Natalia Crujeiras is grateful for the opportunity to work as a journalist in the United States. Born and raised in Mexico, Natalia became dismayed during her first working years after college with the extent to which the press was censored, and she opted to pursue a Master’s degree in broadcast journalism at the University of Miami. It was a game-changing decision for her. She began to flourish as a journalist while gaining an appreciation for an open press and eventually landed her current position: Chief Content Officer for Radio and TV Martí.
How does your work for the Martís impact the Office of Cuba Broadcasting?
“I help create synergy among our content creation platforms, radio, TV, and digital, so we can better and more efficiently utilize our resources. I provide guidance from conception to completion in all aspects of our content development so our news coverage and content creation follow our core mission and adapt better to the vehicle they will be distributed in.”
You seem so passionate about your work. Why?
“I believe that those of us who have had the privilege to choose and make decisions about our life and future have the obligation to recognize that many (too many) people in this world do not have that freedom. I think that is the reason I became a journalist, because we need to give voice to those who are marginalized, to expose injustices, to question those who abuse their power. Journalists, to me, must have a vocation for defending basic human rights. That is what my job allows me to do every day: provide balanced information and context and present all – sometimes opposing – sides of an argument so our audience can reach their own conclusion and they too can make decisions about their future.”
Has the historic change in U.S.-Cuba relations affected your work?
“Absolutely! It’s been very, VERY busy. However, the core of our mission continues to be the same. Cuba is still the most restrictive country on our continent. It is still a dictatorship where human rights are abused every day, access to information is limited and heavily controlled, and all mass media are state owned and operated. The mission of the Martís is to inform, connect and engage with the people of Cuba in support of freedom and democracy. We have noticed how the regime has eased some restrictions on expression, allowing previously taboo topics to be aired in the national media and certain opposition voices to be more widely heard. However, authorities continue to suppress dissent by harassing, intimidating and detaining activists and independent journalists, including Martí collaborators. We still have a lot of work to do!”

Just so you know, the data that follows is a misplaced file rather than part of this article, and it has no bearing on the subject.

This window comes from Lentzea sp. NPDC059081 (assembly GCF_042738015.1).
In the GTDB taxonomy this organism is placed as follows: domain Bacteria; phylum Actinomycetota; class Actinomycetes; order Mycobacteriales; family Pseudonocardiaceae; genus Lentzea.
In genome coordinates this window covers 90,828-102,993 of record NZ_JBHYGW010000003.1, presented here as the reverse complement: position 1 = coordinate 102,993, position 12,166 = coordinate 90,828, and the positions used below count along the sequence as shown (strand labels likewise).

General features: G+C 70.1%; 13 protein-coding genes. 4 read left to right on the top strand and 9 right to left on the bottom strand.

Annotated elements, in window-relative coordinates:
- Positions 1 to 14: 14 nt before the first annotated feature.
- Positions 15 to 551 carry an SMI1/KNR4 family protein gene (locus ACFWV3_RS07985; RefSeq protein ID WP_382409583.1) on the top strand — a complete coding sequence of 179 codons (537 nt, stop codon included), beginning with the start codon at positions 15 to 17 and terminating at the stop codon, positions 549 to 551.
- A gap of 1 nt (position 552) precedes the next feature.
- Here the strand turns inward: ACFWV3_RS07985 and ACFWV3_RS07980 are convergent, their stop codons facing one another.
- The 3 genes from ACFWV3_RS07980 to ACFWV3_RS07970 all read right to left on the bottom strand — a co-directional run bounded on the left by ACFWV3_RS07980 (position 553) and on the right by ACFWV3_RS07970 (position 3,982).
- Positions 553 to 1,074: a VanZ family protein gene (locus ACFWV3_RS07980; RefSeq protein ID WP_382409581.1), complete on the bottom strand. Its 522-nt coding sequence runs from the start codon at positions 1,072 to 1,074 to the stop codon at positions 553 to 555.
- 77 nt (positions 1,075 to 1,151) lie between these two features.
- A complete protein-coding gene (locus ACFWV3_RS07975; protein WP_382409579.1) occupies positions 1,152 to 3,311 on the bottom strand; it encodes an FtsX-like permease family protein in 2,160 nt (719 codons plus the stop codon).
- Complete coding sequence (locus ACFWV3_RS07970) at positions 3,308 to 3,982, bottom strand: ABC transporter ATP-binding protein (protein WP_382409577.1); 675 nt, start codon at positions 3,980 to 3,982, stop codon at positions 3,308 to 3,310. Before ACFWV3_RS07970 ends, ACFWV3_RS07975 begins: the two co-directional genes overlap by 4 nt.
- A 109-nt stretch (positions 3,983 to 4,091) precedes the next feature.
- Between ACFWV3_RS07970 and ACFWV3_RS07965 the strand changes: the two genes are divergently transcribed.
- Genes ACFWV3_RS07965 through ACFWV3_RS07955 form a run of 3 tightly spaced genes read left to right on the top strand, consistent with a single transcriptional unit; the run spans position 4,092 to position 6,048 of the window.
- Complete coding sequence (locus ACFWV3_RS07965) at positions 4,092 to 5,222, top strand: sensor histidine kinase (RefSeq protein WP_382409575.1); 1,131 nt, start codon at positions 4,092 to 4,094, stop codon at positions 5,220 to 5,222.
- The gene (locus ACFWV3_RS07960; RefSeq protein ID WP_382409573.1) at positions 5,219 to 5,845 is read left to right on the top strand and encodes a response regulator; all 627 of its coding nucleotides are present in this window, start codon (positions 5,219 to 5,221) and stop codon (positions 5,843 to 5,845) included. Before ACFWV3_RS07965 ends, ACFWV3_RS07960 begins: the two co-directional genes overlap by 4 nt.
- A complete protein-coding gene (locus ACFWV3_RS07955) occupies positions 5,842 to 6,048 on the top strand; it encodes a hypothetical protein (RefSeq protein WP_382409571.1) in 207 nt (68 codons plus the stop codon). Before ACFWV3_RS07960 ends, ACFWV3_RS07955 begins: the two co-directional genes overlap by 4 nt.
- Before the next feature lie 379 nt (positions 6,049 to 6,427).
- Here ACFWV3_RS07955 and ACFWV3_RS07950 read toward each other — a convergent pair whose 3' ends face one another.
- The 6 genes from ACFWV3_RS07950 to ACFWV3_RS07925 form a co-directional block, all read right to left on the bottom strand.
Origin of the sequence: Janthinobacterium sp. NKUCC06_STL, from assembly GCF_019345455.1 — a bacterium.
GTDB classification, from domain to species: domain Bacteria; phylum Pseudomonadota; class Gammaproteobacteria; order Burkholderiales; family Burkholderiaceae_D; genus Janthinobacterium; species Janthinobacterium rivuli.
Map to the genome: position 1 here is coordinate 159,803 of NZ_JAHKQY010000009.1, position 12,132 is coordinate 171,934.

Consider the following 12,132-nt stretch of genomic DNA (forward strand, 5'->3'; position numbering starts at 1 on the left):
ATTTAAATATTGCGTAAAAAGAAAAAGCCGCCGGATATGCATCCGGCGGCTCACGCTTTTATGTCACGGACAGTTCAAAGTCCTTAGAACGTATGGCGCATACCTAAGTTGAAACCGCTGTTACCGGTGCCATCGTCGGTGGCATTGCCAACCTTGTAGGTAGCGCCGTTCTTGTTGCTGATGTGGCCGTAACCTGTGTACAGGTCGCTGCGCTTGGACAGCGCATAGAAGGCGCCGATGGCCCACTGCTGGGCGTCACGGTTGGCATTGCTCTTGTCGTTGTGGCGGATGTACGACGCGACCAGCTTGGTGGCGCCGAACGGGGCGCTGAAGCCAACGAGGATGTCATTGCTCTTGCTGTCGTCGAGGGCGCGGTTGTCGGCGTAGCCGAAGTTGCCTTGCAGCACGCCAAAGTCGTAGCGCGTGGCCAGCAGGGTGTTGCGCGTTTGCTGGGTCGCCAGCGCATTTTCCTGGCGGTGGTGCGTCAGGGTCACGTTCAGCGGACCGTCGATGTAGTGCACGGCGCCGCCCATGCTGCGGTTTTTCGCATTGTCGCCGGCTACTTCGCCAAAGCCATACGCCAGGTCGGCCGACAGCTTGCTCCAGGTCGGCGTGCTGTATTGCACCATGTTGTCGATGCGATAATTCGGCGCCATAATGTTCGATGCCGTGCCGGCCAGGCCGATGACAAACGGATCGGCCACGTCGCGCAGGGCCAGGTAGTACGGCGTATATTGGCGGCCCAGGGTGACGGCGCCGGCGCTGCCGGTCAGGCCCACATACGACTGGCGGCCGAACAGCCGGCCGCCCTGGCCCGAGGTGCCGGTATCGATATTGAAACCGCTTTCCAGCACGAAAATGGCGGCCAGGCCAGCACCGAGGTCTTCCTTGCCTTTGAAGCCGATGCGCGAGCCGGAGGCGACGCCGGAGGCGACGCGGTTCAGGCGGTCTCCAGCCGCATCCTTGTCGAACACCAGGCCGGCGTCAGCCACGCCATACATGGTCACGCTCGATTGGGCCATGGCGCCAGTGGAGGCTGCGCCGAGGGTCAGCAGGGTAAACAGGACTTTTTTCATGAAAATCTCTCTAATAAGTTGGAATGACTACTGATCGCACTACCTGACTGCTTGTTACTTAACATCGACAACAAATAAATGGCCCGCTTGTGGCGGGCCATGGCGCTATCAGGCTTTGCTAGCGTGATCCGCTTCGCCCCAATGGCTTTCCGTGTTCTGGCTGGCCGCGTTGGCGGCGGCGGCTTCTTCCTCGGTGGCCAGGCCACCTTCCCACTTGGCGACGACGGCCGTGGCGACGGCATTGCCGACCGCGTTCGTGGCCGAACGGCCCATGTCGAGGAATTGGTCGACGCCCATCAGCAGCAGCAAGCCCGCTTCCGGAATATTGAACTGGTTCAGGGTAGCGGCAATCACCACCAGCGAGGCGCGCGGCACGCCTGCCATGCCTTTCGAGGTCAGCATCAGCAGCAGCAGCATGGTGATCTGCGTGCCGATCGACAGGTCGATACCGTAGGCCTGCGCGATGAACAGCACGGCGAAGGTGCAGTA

You’ve coordinated several censorship circumvention strategies for OCB. Will the need to overcome censorship by Cuban authorities change with the renewal in U.S.-Cuba relations?
“Unfortunately, no. Washington and Havana may have changed the tone of the conversation, but in Cuba neither free press nor dissent are permitted. The constitution prohibits private ownership of media and allows free speech and journalism only if they “conform to the aims of a socialist society.” Political satire is forbidden. Independent journalists can face up to 10 years in prison if they “collaborate with the enemy’s media.” Cuba’s legal and institutional structures are firmly under the control of the executive branch. Laws criminalizing “enemy propaganda” and the dissemination of “unauthorized news” are used to restrict freedom of speech under the guise of protecting state security.”
You started at OCB in 2012 as its Digital Media and Social Strategy Director. What led you to work for the Martís?